The FTSE 100 company also stands out from the competition due to its unique agreements with big brands, JD is one of Nike’s top customers globally, giving the business leverage over this key supplier. In a competitive market like retail, these advantages and growth investments can make all the difference.

B&M: fortunes could be about to pick up

Shares in B&M European Value Retail are off more than 30% this year. After these declines the stock is trading at a p/fcf figure ratio of 8.3. It has earned a five-year average return on capital of 32.9%.

Even though investors have been dumping the stock this year, the company has historically achieved its best performance when consumer confidence is weak. The group, which sells a mix of groceries and homewares in over 700 stores, reported average quarterly like-for-like sales growth of 10.4% in 2008 to 2011.

Growth slowed over the following nine years but ramped up again during the coronavirus pandemic when B&M was classed as an essential retailer. Like-for-like sales growth averaged around 20% per quarter in 2020, before consumer confidence bounced back in 2021.

Based on these figures, as dark clouds build over the economy, B&M’s fortunes could be about to pick up, suggesting the market’s view of the enterprise is far too pessimistic.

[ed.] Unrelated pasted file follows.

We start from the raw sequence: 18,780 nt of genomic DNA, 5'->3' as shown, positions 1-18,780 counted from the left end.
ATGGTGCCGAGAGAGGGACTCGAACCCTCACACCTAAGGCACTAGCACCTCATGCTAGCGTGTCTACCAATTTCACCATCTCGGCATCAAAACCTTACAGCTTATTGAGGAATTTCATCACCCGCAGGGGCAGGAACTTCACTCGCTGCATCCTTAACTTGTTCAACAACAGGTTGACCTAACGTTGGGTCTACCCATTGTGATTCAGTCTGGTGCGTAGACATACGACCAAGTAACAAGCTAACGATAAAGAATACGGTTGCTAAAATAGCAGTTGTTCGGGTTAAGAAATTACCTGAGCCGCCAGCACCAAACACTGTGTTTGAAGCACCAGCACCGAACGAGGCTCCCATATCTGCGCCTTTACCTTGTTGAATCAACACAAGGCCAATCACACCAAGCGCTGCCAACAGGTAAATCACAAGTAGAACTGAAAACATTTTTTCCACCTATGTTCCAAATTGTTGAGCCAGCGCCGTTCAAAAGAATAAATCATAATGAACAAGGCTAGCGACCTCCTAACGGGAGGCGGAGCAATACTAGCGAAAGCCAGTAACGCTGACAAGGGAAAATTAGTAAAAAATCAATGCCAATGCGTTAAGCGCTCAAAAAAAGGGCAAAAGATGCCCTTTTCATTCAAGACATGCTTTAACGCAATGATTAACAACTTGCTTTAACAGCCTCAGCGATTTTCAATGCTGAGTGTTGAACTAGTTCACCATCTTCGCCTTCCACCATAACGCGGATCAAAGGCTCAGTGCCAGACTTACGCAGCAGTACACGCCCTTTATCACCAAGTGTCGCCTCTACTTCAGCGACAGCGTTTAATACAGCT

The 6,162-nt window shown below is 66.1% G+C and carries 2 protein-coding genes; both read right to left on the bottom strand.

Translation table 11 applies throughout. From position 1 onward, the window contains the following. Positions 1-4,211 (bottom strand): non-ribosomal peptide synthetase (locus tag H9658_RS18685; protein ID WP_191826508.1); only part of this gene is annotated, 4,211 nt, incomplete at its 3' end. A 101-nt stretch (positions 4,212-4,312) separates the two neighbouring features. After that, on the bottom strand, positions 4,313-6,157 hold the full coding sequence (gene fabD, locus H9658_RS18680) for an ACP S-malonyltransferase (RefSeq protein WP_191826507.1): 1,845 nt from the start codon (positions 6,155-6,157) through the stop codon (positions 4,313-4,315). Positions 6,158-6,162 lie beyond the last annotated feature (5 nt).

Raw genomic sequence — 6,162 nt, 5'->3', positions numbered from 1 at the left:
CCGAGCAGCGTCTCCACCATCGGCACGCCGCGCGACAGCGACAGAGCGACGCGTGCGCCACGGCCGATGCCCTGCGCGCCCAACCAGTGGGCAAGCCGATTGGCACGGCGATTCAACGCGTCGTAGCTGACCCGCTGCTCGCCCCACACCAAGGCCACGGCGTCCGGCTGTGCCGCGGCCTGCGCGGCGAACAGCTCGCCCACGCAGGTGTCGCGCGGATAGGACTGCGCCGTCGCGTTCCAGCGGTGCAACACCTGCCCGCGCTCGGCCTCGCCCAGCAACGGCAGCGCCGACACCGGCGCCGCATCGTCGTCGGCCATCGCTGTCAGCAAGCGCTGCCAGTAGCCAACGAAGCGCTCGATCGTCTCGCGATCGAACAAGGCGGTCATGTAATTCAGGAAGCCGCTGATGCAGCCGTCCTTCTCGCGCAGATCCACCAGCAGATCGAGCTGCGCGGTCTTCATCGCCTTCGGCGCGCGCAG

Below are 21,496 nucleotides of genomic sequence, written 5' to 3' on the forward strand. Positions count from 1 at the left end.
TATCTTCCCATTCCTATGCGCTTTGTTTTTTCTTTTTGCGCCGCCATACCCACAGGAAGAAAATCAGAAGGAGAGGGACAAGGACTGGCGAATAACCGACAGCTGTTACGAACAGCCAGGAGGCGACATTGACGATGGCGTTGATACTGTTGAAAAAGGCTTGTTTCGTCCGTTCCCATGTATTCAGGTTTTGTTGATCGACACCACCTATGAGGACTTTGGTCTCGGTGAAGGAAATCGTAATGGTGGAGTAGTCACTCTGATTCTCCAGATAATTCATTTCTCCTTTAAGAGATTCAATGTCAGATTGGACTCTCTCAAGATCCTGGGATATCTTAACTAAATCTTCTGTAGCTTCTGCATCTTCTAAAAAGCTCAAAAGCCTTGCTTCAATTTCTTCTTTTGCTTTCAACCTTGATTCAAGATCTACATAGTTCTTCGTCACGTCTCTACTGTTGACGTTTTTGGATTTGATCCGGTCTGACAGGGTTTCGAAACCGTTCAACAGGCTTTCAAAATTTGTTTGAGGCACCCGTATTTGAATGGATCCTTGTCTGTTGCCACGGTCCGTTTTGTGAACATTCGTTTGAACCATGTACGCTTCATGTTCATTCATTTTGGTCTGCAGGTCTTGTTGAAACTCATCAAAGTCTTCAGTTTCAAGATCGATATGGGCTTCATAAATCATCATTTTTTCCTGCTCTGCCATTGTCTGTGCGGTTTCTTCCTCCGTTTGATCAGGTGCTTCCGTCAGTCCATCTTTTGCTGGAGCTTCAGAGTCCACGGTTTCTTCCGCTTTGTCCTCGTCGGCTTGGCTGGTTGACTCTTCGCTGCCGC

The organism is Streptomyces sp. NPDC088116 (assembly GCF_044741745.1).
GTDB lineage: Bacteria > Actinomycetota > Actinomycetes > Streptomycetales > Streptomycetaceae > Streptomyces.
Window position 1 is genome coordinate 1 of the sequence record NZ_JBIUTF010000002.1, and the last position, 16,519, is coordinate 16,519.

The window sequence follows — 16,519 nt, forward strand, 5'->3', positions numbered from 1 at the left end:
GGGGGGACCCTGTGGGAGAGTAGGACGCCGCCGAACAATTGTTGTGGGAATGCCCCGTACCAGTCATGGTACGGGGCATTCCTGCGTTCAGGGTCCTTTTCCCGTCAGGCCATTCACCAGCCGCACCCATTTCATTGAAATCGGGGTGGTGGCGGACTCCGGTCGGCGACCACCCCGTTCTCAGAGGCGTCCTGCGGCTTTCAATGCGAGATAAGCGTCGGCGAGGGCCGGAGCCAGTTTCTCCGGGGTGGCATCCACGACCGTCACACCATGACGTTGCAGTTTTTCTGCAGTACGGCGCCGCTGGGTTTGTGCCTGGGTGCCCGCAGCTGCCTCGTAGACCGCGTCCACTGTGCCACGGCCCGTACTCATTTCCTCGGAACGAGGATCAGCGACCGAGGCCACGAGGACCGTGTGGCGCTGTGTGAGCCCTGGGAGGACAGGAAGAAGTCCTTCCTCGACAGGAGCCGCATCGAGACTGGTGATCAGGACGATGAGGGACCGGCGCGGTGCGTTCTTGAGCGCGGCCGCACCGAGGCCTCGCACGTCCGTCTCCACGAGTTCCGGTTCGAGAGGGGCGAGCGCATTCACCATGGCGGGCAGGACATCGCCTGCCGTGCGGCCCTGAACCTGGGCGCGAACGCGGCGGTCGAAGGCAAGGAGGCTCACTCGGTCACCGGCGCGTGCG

Disclosure: Rupert Hargeaves owns shares in ITV.


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Rupert Hargreaves

Rupert was the former Deputy Digital Editor of MoneyWeek. He's an active investor and has always been fascinated by the world of business and investing. 

His style has been heavily influenced by US investors Warren Buffett and Philip Carret. He is always looking for high-quality growth opportunities trading at a reasonable price, preferring cash generative businesses with strong balance sheets over blue-sky growth stocks. 

Rupert has freelanced as a financial journalist for 10 years, writing for several UK and international publications aimed at a range of readers, from the first timer to experienced high net wealth individuals and fund managers. During this time he had developed a deep understanding of the financial markets and the factors that influence them. 

He has written for the Motley Fool, Gurufocus and ValueWalk among others. Rupert has also founded and managed several businesses, including New York-based hedge fund newsletter, Hidden Value Stocks, written over 20 ebooks and appeared as an expert commentator on the BBC World Service. 

He has achieved the CFA UK Certificate in Investment Management, Chartered Institute for Securities & Investment Investment Advice Diploma and Chartered Institute for Securities & Investment Private Client Investment Advice & Management (PCIAM) qualification.